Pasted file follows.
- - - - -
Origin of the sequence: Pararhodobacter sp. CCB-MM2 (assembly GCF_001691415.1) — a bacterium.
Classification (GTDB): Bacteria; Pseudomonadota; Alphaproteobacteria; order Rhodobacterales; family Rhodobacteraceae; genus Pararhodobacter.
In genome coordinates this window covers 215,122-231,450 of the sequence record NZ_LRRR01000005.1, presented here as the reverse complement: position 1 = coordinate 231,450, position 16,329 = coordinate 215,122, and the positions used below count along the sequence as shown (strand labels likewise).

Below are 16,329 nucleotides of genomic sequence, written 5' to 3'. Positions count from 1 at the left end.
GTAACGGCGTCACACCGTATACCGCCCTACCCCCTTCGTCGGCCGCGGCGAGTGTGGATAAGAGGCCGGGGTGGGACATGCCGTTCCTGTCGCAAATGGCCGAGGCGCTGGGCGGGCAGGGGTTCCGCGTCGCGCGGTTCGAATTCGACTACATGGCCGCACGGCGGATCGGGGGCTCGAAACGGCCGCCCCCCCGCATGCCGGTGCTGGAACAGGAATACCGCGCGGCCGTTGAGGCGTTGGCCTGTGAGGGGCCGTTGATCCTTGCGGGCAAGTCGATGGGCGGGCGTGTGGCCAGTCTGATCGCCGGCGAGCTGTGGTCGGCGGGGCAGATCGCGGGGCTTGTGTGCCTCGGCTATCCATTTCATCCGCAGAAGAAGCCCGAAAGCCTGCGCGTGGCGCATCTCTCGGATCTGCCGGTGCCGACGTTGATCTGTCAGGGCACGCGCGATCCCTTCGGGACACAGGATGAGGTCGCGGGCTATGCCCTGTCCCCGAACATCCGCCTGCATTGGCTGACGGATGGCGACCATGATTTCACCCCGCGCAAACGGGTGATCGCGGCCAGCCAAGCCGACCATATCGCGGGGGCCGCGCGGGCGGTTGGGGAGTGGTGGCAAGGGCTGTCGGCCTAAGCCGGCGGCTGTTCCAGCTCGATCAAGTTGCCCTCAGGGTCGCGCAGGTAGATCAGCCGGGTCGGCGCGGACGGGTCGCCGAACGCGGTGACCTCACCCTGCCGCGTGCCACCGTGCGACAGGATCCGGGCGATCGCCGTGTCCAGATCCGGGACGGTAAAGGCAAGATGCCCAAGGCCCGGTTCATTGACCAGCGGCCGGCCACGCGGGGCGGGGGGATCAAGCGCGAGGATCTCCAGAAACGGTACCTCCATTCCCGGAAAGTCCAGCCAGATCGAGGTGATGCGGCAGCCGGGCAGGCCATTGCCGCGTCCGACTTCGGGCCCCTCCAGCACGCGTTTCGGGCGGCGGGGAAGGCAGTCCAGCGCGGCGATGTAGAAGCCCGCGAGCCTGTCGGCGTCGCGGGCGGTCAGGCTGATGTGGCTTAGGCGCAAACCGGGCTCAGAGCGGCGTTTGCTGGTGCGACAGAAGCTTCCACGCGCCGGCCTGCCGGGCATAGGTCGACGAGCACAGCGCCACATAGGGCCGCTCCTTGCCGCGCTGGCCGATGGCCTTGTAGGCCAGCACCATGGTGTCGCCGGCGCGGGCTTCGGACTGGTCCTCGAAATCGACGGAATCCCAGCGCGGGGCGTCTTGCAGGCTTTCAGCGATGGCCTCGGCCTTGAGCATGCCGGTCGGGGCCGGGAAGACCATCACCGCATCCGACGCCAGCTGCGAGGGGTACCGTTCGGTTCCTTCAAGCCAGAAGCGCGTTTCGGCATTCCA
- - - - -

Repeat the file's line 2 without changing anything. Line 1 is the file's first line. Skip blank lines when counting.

Classification (GTDB): Bacteria; Pseudomonadota; Alphaproteobacteria; order Rhodobacterales; family Rhodobacteraceae; genus Pararhodobacter.